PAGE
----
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Revealed: the world’s most desirable coding languages

Go is the most in-demand coding language in the world, according to new analysis by the careers marketplace Hired. Researchers at the firm analysed 170,000 interview requests over several weeks and found that candidates with Go expertise were the most likely to be targeted by employers.

The language ranked first in Paris, second in New York, and third in Silicon Valley and London. Meanwhile, Scala and Ruby were the second and third most desirable languages globally, and TypeScript and Scala ranked first and second in London. TypeScript and Ruby were the most desirable languages in the San Francisco Bay Area.

The report also sheds light on the desirability of different kinds of engineering. Despite many claiming the technology has been over-hyped, engineers specialising in blockchain have enjoyed the biggest surge in demand in recent months. Demand for their skills has risen 517 per cent year-on-year. The average blockchain engineer now earns £116,000 in San Francisco, £69,000 in London and £59,000 in Toronto.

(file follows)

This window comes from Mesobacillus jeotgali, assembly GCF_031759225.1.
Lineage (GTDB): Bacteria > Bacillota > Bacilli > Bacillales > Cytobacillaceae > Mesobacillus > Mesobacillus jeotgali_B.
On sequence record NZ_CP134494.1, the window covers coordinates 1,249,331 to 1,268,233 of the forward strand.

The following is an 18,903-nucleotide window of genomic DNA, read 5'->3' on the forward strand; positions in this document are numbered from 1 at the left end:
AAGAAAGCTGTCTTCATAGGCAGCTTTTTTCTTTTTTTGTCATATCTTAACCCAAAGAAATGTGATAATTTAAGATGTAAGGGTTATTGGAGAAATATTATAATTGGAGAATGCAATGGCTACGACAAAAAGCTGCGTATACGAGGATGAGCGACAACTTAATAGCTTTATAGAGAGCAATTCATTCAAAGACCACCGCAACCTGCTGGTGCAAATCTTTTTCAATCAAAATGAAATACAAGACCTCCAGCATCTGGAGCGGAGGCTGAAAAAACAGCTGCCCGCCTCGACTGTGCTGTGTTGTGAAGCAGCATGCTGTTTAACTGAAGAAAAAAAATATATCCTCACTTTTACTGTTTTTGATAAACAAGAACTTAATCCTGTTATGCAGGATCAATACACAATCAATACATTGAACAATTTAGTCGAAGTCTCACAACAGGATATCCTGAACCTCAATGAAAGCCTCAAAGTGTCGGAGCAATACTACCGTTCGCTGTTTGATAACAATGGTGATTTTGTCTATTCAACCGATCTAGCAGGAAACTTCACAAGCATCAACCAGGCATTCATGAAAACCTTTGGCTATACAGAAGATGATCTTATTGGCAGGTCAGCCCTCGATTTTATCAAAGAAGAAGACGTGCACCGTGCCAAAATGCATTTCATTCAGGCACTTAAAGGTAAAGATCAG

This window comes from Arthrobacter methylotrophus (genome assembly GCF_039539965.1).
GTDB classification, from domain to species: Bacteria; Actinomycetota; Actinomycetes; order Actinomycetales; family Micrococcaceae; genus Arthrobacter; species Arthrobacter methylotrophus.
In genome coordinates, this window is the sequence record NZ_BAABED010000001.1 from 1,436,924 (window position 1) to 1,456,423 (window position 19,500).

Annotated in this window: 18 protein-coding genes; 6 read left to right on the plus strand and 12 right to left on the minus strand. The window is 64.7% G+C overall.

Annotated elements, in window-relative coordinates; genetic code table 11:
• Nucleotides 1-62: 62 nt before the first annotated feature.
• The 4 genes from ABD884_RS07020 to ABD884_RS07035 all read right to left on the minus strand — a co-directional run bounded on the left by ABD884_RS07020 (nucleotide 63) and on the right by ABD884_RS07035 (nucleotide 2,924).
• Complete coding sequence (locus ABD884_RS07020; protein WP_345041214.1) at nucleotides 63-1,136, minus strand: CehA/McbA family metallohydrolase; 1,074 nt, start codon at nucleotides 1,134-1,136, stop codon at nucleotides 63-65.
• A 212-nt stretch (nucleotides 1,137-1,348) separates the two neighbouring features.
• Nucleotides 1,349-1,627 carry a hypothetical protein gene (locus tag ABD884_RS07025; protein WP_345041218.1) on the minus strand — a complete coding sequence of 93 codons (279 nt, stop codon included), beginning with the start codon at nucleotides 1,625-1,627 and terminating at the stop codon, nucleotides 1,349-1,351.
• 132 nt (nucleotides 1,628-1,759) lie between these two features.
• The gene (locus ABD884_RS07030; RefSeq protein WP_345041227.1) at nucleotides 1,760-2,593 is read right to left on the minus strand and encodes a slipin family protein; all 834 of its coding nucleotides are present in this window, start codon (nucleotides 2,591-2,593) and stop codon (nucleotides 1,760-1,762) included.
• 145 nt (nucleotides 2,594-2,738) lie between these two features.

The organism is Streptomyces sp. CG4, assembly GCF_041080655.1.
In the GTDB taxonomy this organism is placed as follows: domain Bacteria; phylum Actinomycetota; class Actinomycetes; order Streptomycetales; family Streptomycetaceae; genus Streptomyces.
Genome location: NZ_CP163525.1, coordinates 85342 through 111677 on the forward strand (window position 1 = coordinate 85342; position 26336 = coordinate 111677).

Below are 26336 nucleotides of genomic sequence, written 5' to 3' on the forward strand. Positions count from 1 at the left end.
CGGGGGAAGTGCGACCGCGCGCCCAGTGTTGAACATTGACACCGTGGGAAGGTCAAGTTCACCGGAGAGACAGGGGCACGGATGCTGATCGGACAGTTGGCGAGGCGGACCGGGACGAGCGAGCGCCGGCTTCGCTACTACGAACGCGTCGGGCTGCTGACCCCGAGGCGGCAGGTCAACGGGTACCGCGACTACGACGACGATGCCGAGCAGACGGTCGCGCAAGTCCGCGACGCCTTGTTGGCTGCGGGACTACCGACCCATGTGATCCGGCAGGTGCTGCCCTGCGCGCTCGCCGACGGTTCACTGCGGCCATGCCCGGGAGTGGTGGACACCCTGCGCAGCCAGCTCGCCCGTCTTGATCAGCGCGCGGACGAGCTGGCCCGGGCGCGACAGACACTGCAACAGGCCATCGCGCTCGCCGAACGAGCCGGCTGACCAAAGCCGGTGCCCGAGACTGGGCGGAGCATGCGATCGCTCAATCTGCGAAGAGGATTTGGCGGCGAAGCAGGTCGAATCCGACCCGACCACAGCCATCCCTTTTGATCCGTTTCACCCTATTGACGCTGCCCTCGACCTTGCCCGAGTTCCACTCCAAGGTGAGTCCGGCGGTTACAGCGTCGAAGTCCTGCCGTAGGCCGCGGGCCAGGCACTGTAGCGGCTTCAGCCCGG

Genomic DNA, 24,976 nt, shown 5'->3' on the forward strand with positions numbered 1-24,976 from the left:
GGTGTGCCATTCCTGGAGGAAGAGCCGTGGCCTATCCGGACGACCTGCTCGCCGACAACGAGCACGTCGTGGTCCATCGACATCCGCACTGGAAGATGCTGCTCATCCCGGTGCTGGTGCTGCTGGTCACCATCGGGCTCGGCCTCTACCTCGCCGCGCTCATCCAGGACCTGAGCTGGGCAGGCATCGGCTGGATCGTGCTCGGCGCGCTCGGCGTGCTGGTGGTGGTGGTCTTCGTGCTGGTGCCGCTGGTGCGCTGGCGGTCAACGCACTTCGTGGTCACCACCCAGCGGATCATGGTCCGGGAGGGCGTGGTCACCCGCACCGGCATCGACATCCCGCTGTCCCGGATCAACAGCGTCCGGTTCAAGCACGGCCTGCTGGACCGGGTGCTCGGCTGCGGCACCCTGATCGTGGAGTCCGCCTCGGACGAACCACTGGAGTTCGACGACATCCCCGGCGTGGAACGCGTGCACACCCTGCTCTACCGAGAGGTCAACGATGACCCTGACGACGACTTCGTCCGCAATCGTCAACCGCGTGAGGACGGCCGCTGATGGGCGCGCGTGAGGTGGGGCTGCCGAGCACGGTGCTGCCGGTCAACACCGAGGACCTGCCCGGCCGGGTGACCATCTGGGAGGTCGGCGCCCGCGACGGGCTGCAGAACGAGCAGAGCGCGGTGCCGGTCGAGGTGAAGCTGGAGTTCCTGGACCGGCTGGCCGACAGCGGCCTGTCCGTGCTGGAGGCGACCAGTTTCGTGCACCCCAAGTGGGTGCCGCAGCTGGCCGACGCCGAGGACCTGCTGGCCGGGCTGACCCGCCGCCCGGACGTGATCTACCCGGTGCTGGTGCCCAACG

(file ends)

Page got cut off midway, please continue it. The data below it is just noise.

Security engineers are also in high demand. The average salary for a security engineer in San Francisco is £117,000. In London it is £67,000 and in Toronto it’s £59,000, according to Hired’s analysis.

Commenting on the report, Mehul Patel, chief executive of Hired, said he hopes the insight “will fuel thoughtful career conversations among the developer community and provide actionable data that will help software engineers reach their goals”.

Last year, NS Tech commissioned Glassdoor to undertake an analysis of the highest paying tech companies in the UK, revealing that enterprise software giants such as SAP, Salesforce, Dell and Oracle were among the most lucrative companies to work for in Britain.

SAP pays its average employee in the UK £134,000, nearly £50,000 more than its closest rival, Facebook. Regarded in the engineering community as the best paying tech firm in the UK, the social network offers an average base pay of £72,000, with total compensation amounting to £90,000.